Gospel singer Donnie McClurkin, who back in 2002 declared God delivered him from “the curse homosexuality,” did not appear in a Saturday evening concert celebrating the 50th anniversary of the March on Washington, after several gay activists objected to his participation in the event.
McClurkin was scheduled to perform at the D.C. government-sponsored concert with other singers at the Martin Luther King Jr. Memorial during the “Reflections on Peace From Ghandi to King” event. But at the request of Mayor Vincent C. Gray (D), who fielded concerns from the activists Friday, the Grammy-winning singer decided not to perform.
“The commission on human rights and Donnie McClurkin’s management decided that it would be best for him to withdraw because the purpose of the event is to bring people together,” said Gray’s spokeswoman, Doxie McCoy. “Mayor Gray said the purpose of the event is to promote peace and harmony. That is what King was all about.”
However, in a statement released on video, McClurkin took issue with how the situation was portrayed. He said the mayor “uninvited me from a concert that I was supposed to headline.” He said “I was asked not to attend.”
If you remember, back in 2002, McClurkin wrote on a Christian Web site that he struggled with homosexuality after he was molested by male relatives when he was 8 and 13. "I've been through this and have experienced God's power to change my lifestyle," he wrote. "I am delivered and I know God can deliver others, too."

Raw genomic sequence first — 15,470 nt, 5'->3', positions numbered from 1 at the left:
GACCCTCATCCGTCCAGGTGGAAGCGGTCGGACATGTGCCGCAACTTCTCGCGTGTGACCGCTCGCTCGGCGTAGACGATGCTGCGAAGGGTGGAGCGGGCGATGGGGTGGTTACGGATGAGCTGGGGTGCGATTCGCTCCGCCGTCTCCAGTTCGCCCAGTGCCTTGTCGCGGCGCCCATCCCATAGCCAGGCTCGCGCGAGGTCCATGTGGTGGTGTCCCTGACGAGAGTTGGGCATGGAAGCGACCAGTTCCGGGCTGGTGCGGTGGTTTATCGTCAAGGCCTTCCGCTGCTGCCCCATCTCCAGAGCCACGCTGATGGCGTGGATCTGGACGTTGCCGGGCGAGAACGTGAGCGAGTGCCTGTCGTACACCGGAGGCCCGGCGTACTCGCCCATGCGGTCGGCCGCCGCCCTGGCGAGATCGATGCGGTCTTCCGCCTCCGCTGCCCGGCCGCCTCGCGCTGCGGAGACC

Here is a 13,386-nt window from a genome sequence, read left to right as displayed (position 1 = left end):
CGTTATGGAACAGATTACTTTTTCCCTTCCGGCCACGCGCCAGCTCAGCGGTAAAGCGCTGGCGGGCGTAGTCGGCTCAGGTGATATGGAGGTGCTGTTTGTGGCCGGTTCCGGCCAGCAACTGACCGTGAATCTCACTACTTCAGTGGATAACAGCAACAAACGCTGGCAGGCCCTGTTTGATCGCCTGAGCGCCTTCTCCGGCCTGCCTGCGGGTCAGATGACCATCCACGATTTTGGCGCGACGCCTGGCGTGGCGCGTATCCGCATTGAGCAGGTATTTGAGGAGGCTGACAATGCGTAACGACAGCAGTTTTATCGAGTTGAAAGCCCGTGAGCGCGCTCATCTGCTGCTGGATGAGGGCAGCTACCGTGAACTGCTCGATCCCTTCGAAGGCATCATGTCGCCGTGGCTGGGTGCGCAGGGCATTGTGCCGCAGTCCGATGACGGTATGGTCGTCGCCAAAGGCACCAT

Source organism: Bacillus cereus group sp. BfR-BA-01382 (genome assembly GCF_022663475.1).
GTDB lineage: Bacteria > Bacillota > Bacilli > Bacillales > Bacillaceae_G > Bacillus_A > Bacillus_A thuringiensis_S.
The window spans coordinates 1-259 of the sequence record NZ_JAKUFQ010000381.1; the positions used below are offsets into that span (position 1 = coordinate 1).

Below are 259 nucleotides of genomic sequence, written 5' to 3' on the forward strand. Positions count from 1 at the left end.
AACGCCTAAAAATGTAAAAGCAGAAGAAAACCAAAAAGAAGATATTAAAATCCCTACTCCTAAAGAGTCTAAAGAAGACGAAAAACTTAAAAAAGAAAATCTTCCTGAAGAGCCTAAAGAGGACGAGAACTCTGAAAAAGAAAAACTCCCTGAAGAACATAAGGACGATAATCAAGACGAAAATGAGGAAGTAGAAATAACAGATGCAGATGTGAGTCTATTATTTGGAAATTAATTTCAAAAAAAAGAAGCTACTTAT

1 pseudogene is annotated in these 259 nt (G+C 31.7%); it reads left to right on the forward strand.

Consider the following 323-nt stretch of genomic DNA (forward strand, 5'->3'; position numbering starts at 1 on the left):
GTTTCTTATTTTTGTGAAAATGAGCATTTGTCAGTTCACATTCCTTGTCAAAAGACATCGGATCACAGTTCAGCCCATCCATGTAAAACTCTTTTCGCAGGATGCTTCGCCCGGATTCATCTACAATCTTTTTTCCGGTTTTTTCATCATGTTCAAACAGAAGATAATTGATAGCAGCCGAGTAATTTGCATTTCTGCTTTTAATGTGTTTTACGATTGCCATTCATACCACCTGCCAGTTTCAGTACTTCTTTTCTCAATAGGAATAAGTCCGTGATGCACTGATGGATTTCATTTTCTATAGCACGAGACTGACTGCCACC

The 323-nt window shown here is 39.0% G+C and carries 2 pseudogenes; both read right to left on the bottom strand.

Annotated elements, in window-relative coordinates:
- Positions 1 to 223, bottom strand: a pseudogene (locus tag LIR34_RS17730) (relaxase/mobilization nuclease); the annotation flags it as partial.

Because of his anti-gay messages over the years, Phil Pannell, a local gay activist and civil rights advocate said he raised his objections with the mayor’s office on Friday. He released a statement following news of McClurkin's removal from the program:
“I take no joy that he is not performing. I really admire Donnie McClurkin’s artistry, but this is a situation where a political polemic obscured his artistry."
Donnie McClurkin released a video expressing his disappointment in the situation and claims discrimination.
via Washington Post